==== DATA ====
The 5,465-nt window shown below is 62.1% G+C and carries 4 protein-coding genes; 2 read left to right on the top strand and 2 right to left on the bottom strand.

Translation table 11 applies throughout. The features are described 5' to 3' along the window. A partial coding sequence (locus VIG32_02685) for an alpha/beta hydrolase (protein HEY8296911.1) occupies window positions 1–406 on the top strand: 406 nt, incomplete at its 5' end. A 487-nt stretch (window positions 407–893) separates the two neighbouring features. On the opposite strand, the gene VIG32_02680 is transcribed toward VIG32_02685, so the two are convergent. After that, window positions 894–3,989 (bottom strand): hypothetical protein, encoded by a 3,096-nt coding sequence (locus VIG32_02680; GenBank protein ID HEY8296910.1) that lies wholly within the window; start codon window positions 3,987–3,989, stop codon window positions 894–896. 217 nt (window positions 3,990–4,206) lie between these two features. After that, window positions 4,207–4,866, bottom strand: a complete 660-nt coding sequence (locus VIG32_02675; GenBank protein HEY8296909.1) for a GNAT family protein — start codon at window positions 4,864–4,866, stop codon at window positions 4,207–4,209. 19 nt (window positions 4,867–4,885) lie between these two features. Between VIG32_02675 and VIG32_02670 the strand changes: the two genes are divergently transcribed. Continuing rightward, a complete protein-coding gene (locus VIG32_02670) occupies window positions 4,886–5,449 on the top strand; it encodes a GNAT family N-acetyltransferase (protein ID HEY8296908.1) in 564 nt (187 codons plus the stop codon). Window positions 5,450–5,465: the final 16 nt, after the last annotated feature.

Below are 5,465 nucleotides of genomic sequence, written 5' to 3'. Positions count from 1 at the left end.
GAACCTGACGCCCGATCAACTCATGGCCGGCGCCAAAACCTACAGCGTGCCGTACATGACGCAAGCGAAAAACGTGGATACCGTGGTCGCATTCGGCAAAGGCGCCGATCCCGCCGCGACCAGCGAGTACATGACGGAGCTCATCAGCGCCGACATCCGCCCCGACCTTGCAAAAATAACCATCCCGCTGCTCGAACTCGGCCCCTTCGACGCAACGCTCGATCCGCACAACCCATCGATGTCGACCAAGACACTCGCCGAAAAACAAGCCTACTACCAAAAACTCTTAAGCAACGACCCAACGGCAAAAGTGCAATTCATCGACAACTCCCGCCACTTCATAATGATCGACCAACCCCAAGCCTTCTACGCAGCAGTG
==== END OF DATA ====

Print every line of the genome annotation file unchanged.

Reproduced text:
The 5,465-nt window shown below is 62.1% G+C and carries 4 protein-coding genes; 2 read left to right on the top strand and 2 right to left on the bottom strand.

Translation table 11 applies throughout. The features are described 5' to 3' along the window. A partial coding sequence (locus VIG32_02685) for an alpha/beta hydrolase (protein HEY8296911.1) occupies window positions 1–406 on the top strand: 406 nt, incomplete at its 5' end. A 487-nt stretch (window positions 407–893) separates the two neighbouring features. On the opposite strand, the gene VIG32_02680 is transcribed toward VIG32_02685, so the two are convergent. After that, window positions 894–3,989 (bottom strand): hypothetical protein, encoded by a 3,096-nt coding sequence (locus VIG32_02680; GenBank protein ID HEY8296910.1) that lies wholly within the window; start codon window positions 3,987–3,989, stop codon window positions 894–896. 217 nt (window positions 3,990–4,206) lie between these two features. After that, window positions 4,207–4,866, bottom strand: a complete 660-nt coding sequence (locus VIG32_02675; GenBank protein HEY8296909.1) for a GNAT family protein — start codon at window positions 4,864–4,866, stop codon at window positions 4,207–4,209. 19 nt (window positions 4,867–4,885) lie between these two features. Between VIG32_02675 and VIG32_02670 the strand changes: the two genes are divergently transcribed. Continuing rightward, a complete protein-coding gene (locus VIG32_02670) occupies window positions 4,886–5,449 on the top strand; it encodes a GNAT family N-acetyltransferase (protein ID HEY8296908.1) in 564 nt (187 codons plus the stop codon). Window positions 5,450–5,465: the final 16 nt, after the last annotated feature.

Below are 5,465 nucleotides of genomic sequence, written 5' to 3'. Positions count from 1 at the left end.
GAACCTGACGCCCGATCAACTCATGGCCGGCGCCAAAACCTACAGCGTGCCGTACATGACGCAAGCGAAAAACGTGGATACCGTGGTCGCATTCGGCAAAGGCGCCGATCCCGCCGCGACCAGCGAGTACATGACGGAGCTCATCAGCGCCGACATCCGCCCCGACCTTGCAAAAATAACCATCCCGCTGCTCGAACTCGGCCCCTTCGACGCAACGCTCGATCCGCACAACCCATCGATGTCGACCAAGACACTCGCCGAAAAACAAGCCTACTACCAAAAACTCTTAAGCAACGACCCAACGGCAAAAGTGCAATTCATCGACAACTCCCGCCACTTCATAATGATCGACCAACCCCAAGCCTTCTACGCAGCAGTG